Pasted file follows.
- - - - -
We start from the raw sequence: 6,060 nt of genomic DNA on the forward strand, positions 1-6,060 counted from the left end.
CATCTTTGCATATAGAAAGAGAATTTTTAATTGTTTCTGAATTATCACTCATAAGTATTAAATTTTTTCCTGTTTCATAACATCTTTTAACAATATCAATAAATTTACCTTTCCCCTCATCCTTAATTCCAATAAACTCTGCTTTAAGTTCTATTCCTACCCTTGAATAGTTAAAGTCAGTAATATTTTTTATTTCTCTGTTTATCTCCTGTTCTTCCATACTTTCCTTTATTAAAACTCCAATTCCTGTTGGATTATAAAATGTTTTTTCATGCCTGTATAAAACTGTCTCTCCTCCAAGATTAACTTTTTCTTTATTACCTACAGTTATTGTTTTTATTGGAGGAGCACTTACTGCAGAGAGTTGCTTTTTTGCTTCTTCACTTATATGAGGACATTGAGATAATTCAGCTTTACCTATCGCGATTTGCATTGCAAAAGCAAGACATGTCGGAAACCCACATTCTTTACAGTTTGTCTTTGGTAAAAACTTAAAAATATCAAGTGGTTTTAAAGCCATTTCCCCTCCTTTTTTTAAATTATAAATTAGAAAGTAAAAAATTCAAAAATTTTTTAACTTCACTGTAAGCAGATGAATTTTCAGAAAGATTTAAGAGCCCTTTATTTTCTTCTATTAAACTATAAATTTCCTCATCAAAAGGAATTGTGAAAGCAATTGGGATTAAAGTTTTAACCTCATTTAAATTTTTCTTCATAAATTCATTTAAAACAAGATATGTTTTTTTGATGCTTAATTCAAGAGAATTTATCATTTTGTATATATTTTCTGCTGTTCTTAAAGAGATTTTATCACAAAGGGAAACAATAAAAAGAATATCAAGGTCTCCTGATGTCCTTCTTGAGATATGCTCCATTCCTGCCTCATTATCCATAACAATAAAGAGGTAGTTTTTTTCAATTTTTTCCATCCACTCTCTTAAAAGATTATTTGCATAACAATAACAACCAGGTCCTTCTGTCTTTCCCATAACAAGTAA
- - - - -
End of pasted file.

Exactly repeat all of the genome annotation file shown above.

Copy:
We start from the raw sequence: 6,060 nt of genomic DNA on the forward strand, positions 1-6,060 counted from the left end.
CATCTTTGCATATAGAAAGAGAATTTTTAATTGTTTCTGAATTATCACTCATAAGTATTAAATTTTTTCCTGTTTCATAACATCTTTTAACAATATCAATAAATTTACCTTTCCCCTCATCCTTAATTCCAATAAACTCTGCTTTAAGTTCTATTCCTACCCTTGAATAGTTAAAGTCAGTAATATTTTTTATTTCTCTGTTTATCTCCTGTTCTTCCATACTTTCCTTTATTAAAACTCCAATTCCTGTTGGATTATAAAATGTTTTTTCATGCCTGTATAAAACTGTCTCTCCTCCAAGATTAACTTTTTCTTTATTACCTACAGTTATTGTTTTTATTGGAGGAGCACTTACTGCAGAGAGTTGCTTTTTTGCTTCTTCACTTATATGAGGACATTGAGATAATTCAGCTTTACCTATCGCGATTTGCATTGCAAAAGCAAGACATGTCGGAAACCCACATTCTTTACAGTTTGTCTTTGGTAAAAACTTAAAAATATCAAGTGGTTTTAAAGCCATTTCCCCTCCTTTTTTTAAATTATAAATTAGAAAGTAAAAAATTCAAAAATTTTTTAACTTCACTGTAAGCAGATGAATTTTCAGAAAGATTTAAGAGCCCTTTATTTTCTTCTATTAAACTATAAATTTCCTCATCAAAAGGAATTGTGAAAGCAATTGGGATTAAAGTTTTAACCTCATTTAAATTTTTCTTCATAAATTCATTTAAAACAAGATATGTTTTTTTGATGCTTAATTCAAGAGAATTTATCATTTTGTATATATTTTCTGCTGTTCTTAAAGAGATTTTATCACAAAGGGAAACAATAAAAAGAATATCAAGGTCTCCTGATGTCCTTCTTGAGATATGCTCCATTCCTGCCTCATTATCCATAACAATAAAGAGGTAGTTTTTTTCAATTTTTTCCATCCACTCTCTTAAAAGATTATTTGCATAACAATAACAACCAGGTCCTTCTGTCTTTCCCATAACAAGTAA